Working in a small garden on Potrero Hill in San Francisco I am thinking about sounds because of a thoughtful response I got from Hugh Livingston to an email sent to designers on the roster of the Late Show Gardens asking what they were up to. He wrote back that he, unlike the other designers, was not a visual designer but a “sound designer who creates experiences for the outdoors…The systems I design surround the listener in a slowly ebbing ring of natural and instrumental sounds…which creates a perceived cocoon of insulating sound.” He added, “I make what is already there a little bit more real.”
Of the senses, hearing probably factors in least when thought is given to garden design. Until this morning have I never paid attention to sound in this particular garden, which once had Zen-like simplicity before it became this big-leafed bawd, which is what my gardens often do.
What do I hear this moment? A mockingbird soliloquizing, a plane mumbling overhead, a motorcycle farting, the black bamboo whispering, the trickle from the bowl-shaped fountain. (I’m probably imagining the bamboo.) The radio of the car across the street is playing loud a Chuck Berry goodie. Even so, San Francisco can be a surprisingly quiet city. The “cocoon of insulating sound” for the girl walking up the hill across the street is created by her iPod. Real silence would drive us all nuts.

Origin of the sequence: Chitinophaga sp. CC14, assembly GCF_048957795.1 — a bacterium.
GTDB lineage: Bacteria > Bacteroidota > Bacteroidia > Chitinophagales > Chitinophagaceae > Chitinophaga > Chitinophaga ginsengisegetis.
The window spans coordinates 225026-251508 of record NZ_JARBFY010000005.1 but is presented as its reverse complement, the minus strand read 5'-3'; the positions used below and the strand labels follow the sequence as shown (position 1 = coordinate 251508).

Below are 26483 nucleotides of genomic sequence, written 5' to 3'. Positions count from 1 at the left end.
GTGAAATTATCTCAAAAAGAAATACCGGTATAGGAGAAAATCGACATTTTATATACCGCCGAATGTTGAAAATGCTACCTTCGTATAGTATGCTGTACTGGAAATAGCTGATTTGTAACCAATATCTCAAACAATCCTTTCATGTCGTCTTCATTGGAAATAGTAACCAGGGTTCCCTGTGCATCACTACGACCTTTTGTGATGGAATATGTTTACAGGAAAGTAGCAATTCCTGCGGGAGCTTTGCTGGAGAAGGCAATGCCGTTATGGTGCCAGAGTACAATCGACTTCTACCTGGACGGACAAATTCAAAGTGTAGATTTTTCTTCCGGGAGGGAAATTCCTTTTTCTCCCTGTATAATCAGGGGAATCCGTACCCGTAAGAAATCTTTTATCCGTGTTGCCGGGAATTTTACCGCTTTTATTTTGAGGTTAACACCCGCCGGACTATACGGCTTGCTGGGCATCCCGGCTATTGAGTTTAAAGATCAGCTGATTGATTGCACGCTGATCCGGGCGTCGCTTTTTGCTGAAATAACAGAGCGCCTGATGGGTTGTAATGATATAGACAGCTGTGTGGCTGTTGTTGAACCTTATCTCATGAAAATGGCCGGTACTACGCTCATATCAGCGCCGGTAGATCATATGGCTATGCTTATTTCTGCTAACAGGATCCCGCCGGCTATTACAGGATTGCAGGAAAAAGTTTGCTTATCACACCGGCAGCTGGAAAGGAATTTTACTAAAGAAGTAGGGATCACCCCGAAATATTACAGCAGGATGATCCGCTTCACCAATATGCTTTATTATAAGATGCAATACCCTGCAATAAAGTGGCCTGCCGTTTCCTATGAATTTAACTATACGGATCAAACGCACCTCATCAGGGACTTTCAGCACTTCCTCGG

I don’t have an iPod. My friend John encourages me to get one, saying it would enhance my work day, but I tell him I like to hear ambient sounds, even as I acknowledge I’ve gotten hard of hearing.
I imagine a “soundscape” designed by Mr. Livingston to mollify the cynical and thrill the hard of hearing. Just for me, in other words. Sprinkle in some birdsong a la Messíaen, embellish the trickle of the fountain, heighten the winds scuffing the leaves of the rubber tree.
“I make what is there a little more real.” Roll over, Beethoven.